The Question of Alcohol in you Diet
Alcohol, like caffeine and nicotine, is a drug. As such, it is capable of bringing about serious damage to mind and body when taken over a long period of time. Made from the fermentation of carbohydrates with yeast enzymes, alcohol is rapidly absorbed through the digestive system, affecting coordination of the muscles, nerves, and vision. It also stimulates stomach secretions, inhibits mobilization of lymphocytes so that the body’s ability to fight infection is reduced, and causes sludging in the red blood cells, thereby reducing oxygen to the heart and lungs. And it affects the brain, adversely affecting the specific centers that govern self- control, judgment, and personal inhibitions.
Alcohol is a depressant. The transient feeling of well-being that goes with a couple of glasses of whisky or a dry martini—the “lift”—is followed by a series of miseries to which your body is subjected, not the least of which, for a woman, is the effect drinking alcohol has on the liver. And the insidious thing about the detrimental effects which alcohol has on health and beauty is that they occur even to the average social drinker, not just to the serious drinker and the alcoholic.
A joint study by Dr. Charles S. Leiber of the Section of Liver Disease and Nutrition at Bronx Veterans Administration and Dr. Emanuel Rubin of the Department of Pathology at Mount Sinai School of Medicine showed that too much social drinking can cause serious damage to the liver, even though the drinker may feel fine, act normally under the influence of alcohol, and not be an alcoholic. Leiber and Rubim took a group of healthy nonalcoholic volunteers and put them on a carefully controlled eight-day drinking regimen. Then they tested the subjects’ livers to see what changes, if any, the alcohol had caused. The amount given to a particular group was considered equivalent to the average intake of a business executive-7 ounces of 86-proof whisky per day for the first four days, 11 ounces for the new two, and then 14 ounces for the last two. The results were surprising: there was an increase in the fat levels in the subjects’ liver of from five to thirteen times, all in only eight days, and in spite of the fact that the diet of the subjects had been supplemented with vitamins.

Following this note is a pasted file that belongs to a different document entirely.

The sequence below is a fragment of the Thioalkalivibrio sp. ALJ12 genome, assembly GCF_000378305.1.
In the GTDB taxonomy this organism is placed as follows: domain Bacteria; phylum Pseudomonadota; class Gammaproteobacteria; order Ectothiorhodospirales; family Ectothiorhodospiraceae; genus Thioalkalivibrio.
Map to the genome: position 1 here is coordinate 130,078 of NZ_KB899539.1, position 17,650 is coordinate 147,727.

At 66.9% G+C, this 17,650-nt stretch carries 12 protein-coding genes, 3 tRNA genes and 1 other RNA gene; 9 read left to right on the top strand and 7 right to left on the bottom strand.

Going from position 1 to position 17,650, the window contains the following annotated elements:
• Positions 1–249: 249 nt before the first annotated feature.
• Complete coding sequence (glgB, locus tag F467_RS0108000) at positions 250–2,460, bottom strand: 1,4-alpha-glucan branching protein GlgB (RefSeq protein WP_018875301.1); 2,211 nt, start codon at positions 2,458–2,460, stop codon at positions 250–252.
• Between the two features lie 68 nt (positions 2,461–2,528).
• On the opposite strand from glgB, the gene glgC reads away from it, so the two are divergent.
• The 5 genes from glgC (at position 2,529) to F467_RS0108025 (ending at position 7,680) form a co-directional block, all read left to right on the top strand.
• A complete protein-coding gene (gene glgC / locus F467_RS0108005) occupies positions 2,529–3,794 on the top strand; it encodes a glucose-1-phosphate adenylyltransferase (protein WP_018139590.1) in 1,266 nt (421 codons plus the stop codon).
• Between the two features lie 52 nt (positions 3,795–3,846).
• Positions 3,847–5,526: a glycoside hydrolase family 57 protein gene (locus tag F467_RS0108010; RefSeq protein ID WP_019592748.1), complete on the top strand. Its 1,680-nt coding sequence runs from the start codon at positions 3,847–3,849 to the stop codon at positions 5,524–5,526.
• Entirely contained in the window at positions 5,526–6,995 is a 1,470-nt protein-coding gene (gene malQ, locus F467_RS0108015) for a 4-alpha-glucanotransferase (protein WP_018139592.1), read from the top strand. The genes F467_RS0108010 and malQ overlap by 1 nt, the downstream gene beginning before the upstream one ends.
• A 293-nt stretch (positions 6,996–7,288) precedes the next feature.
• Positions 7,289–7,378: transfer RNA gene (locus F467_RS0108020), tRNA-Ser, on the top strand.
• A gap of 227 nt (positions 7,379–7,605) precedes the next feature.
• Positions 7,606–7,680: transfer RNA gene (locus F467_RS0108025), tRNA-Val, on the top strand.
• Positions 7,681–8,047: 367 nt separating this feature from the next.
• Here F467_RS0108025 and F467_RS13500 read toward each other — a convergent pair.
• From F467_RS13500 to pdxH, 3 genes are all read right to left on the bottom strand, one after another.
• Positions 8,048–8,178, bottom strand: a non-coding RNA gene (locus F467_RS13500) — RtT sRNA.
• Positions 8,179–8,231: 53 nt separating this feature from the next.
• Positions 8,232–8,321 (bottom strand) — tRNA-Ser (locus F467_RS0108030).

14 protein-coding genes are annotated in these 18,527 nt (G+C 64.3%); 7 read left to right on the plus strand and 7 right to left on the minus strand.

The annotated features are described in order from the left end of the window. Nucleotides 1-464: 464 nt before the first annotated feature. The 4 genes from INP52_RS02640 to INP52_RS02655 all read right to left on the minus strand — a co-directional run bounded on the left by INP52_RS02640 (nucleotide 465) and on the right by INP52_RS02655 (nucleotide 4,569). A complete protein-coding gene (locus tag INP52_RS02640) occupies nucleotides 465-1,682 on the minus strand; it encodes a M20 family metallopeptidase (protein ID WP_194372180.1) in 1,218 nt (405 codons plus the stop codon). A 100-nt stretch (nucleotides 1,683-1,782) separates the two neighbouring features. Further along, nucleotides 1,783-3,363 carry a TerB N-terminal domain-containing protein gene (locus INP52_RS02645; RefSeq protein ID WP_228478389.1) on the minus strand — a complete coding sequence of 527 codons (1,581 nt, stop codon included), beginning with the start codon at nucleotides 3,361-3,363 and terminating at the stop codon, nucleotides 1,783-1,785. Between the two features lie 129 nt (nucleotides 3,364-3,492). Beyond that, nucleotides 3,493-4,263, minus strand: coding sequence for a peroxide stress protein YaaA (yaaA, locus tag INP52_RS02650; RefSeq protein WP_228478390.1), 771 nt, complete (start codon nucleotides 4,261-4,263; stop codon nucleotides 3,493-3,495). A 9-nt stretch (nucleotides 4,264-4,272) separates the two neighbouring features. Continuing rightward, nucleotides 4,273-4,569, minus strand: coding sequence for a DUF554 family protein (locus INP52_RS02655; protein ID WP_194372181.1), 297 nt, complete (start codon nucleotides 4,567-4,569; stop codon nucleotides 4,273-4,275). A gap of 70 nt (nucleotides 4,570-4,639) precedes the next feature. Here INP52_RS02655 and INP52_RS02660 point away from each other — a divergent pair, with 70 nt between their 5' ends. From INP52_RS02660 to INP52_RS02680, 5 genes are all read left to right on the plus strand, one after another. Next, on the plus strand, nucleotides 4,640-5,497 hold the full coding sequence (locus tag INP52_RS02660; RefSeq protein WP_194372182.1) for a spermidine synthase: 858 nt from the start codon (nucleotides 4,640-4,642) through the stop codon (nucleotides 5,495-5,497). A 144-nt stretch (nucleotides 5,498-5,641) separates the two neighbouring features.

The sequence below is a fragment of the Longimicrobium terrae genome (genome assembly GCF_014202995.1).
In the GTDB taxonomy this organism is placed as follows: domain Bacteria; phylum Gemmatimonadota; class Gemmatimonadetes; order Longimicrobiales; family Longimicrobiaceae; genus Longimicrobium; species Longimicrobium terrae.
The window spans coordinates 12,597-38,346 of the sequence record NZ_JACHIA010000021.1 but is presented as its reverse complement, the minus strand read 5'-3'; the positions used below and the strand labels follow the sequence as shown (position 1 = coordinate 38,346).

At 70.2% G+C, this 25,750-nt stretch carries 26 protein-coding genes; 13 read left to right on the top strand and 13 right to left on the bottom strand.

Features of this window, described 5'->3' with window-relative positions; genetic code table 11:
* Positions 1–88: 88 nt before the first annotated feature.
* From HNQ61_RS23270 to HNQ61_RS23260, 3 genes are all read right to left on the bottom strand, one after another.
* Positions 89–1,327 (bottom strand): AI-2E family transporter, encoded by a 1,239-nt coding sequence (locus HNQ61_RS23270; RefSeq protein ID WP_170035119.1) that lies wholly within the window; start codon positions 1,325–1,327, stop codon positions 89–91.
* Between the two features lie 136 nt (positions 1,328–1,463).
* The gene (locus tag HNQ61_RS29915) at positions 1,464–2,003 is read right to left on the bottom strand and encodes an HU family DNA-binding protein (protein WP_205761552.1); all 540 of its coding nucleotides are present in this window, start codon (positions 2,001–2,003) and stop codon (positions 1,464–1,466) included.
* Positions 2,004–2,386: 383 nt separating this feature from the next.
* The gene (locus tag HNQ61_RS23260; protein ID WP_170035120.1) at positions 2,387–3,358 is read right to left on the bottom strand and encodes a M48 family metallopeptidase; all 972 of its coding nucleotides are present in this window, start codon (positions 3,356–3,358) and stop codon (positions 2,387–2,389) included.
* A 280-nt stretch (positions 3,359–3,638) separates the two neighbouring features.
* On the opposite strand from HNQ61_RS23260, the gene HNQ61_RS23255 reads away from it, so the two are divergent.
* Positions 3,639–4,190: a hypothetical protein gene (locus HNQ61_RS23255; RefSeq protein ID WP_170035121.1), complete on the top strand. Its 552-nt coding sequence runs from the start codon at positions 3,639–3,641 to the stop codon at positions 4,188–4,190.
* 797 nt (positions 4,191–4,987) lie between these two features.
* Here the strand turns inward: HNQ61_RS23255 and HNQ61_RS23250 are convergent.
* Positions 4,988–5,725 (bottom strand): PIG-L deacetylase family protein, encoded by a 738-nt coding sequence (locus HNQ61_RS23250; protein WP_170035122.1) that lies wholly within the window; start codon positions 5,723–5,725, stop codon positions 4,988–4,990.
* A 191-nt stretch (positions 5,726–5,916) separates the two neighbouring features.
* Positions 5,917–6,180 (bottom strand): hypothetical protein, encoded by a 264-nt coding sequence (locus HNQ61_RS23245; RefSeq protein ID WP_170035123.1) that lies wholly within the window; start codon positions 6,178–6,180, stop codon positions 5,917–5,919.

Similar studies have turned up similar results. Researchers have also found that liver-cell damage and the increase in fat in the liver can be reversible if the drinker abstains from alcohol for long enough. But longterm damage to the liver resulting from daily consumption of alcohol over the years can be irreversible. Persistent drinking can also be a precursor not only to specific diseases of the liver such as cirrhosis, but also to other toxic conditions in the body.
Next to the skin, your liver is your body’s largest organ. In many ways it is also the most important. One could, for instance, live without a stomach if necessary but never without a liver. It is the body’s chemical purifier, performing more than five hundred different functions, many concerned with detoxifying the system from all the drugs, pollutants, and poisons you take in every day, including alcohol. If the liver is overworked or worn out by excess alcohol consumption, eventually and unavoidably your whole body suffers. Biochemists used to believe that excess alcohol was no more damaging to the liver than too much sugar or too much fat in the diet; that the real damage to the liver came only from malnutrition. But these theories have been disproved. Both the quantity of alcohol you drink and the duration of time over which you drink it are important factors in determining liver damage.
Because the liver is responsible either directly or indirectly for controlling levels of many hormones in a woman’s body (particularly estrogen), when liver damage occurs as the result of a diet too high in fats or of drug taking or long-term alcoholic consumption, the endocrine balance can be severely upset, leading not only to disruption of the menstrual cycle but also indirectly to feelings of depression, anxiety, and chronic fatigue.
These troubles may have another cause, also related to alcohol. In order to metabolize alcohol, your body calls on its reserve of many B- complex vitamins which act as coenzymes in the process. When one eats foods containing natural concentrations of carbohydrates or sugar, such as grains and fruits, the B-complex vitamins necessary for their proper digestion and assimilation are provided by nature in the foods themselves. But the B-complex vitamins have been discarded in the processing of highly refined sugars and alcohol. So the body’s own reserves can easily get depleted when you drink alcohol and eat refined sugars. Results of this depletion are many, the most common of which can be fatigue, a craving for more alcohol or sweets, or diverse emotional complaints from severe premenstrual tension to simple feelings of chronic misery.
These are just some of the reasons why the Lifestyle Diet excludes alcohol in quantities of more than a glass of wine a day. This may seem like a tremendous sacrifice to you if you are used to taking a great deal more, but once you eliminate stimulants such as coffee, tea, and alcohol from your life and begin to experience the enormous sense of well-being that comes with the low fat, low protein, complex carbohydrate diet (and all the other important things that also go with discovering and expressing your potentials mentally and physically, such as deep relaxation and exercise), you will never miss it.